Valley Haggard is a writer. She was the book editor at Style Weekly and currently runs Richmond Young Writers. She shares some crazy stories-- jaunts through Europe, falling in love with a wrangler, working on a cruise ship. She also reads a short piece on how she learned to stop hating herself.
Lee Kallman is the Marketing & Communications Director for Richmond 2015, the group responsible for coordinating and hosting the big bike race that's coming to Richmond. We learn about Lee and talk about all the cycling things: How did Richmond win the bid? How are the races structured? Do Norwegians travel well? It's a cycling extravaganza.
Anousheh is a vocalist and musician. She talks about how she got into music, how she became the voice for many-a dance club anthem and ultimately how she developed her own voice as an artist. She treats us to a live version of a track off her new album.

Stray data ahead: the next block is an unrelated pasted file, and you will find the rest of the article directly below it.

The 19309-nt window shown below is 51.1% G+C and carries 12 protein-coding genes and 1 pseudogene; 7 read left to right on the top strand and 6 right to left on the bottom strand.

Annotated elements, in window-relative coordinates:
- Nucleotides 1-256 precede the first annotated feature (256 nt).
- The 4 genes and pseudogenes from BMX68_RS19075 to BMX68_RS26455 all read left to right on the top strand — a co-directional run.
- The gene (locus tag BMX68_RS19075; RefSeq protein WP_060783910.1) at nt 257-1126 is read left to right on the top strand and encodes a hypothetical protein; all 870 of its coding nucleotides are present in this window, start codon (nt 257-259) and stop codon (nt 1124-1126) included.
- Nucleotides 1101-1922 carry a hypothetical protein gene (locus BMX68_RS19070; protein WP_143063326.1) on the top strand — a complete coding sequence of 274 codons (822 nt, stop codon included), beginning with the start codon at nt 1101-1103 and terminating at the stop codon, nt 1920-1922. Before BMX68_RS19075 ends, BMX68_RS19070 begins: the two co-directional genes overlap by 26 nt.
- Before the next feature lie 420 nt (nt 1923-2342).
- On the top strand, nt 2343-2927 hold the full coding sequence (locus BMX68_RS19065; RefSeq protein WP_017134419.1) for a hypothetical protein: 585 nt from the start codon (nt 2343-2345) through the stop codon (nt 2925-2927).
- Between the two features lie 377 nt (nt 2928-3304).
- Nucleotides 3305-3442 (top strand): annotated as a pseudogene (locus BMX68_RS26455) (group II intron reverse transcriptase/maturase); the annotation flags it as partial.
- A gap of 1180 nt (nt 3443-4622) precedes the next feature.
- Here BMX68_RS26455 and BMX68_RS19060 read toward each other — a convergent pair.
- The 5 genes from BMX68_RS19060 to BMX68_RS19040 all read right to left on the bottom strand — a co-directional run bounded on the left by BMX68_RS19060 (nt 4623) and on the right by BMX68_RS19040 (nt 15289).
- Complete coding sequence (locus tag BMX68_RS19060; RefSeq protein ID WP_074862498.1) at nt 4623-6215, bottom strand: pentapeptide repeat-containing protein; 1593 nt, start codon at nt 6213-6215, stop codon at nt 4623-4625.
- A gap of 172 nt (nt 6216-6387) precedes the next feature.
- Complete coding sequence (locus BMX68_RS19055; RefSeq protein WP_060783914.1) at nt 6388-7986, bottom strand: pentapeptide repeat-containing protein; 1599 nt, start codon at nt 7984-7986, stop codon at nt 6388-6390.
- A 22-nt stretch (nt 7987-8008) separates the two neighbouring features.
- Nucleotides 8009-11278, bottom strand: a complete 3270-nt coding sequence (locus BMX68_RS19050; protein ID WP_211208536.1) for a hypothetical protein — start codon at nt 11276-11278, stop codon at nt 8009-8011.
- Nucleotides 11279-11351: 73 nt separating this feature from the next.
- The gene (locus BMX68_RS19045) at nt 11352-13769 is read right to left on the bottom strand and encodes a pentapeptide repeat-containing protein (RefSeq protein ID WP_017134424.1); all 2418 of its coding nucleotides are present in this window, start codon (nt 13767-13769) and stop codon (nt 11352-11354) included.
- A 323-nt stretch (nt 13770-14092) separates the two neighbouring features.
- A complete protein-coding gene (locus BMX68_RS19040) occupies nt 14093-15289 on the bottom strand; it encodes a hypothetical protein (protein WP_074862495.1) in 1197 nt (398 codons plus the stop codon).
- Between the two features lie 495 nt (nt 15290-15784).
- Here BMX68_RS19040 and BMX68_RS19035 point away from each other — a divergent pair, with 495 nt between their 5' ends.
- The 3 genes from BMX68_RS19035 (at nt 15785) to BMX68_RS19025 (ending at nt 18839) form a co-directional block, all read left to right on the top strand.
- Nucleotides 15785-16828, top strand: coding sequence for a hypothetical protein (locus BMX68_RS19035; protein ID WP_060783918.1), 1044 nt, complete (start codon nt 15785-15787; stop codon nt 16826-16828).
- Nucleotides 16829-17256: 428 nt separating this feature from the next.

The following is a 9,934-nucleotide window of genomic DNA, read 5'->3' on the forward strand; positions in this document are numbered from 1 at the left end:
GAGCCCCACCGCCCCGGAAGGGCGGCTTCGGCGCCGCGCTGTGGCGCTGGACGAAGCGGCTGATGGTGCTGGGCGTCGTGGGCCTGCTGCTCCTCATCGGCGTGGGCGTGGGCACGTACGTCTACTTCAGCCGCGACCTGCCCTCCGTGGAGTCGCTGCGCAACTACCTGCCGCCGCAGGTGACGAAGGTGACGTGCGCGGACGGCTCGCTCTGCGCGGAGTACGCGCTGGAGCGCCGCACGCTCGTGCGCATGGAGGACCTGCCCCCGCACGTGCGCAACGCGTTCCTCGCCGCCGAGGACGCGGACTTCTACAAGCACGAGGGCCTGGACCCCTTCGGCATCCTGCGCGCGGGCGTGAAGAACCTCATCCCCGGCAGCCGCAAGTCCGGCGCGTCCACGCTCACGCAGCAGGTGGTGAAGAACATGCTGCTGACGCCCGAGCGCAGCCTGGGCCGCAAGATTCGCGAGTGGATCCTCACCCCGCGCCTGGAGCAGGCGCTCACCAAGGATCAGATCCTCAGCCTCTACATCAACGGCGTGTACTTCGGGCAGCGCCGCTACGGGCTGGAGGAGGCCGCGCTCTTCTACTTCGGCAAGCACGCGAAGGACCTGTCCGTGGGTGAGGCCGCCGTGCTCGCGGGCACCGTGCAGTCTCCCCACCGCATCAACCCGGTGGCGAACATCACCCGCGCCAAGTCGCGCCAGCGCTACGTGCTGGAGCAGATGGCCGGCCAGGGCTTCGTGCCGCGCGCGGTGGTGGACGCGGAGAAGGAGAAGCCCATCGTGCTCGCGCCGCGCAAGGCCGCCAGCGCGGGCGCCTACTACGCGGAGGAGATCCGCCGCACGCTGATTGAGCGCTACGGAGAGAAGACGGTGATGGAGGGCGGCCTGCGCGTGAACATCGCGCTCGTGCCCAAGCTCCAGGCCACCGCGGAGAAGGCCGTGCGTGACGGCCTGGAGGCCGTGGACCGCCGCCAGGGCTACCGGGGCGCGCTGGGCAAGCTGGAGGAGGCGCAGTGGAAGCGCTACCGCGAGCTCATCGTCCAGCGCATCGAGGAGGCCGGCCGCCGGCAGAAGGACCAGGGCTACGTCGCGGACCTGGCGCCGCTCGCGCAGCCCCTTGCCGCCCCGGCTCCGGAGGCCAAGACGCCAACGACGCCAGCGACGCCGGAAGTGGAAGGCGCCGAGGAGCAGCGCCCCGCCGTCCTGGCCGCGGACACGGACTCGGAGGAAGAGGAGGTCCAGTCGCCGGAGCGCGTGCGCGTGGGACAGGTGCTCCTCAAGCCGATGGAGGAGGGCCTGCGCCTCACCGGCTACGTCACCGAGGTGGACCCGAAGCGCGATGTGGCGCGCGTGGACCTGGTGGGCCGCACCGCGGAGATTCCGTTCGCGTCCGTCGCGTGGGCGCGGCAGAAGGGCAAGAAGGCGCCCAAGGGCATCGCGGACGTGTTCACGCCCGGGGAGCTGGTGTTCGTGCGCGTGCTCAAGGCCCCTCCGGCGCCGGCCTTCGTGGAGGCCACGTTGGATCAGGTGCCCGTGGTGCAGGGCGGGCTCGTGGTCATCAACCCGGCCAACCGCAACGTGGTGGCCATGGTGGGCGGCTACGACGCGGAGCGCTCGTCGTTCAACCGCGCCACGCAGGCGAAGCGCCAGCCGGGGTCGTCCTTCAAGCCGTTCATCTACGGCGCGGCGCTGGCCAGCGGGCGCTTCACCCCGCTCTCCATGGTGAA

Brian McDaniel is a blogger and photographer. Brian ran Dirty Richmond, a blog that captures moments of people and style in our city. Things discussed: his passion for blogging, his time at Ledbury, why his mixtape game is so strong, twinkie makers. Brian also plays a rousing game of Twitter: Explained.
Noah Kim is a senior at Maggie Walker. Weeks from graduation, he reflects on his high school experience: his first day of school, a teacher who changed his life, a time he failed, the importance of resiliency. Noah also plays "What's That 90s Thing?" which is exactly what it sounds like.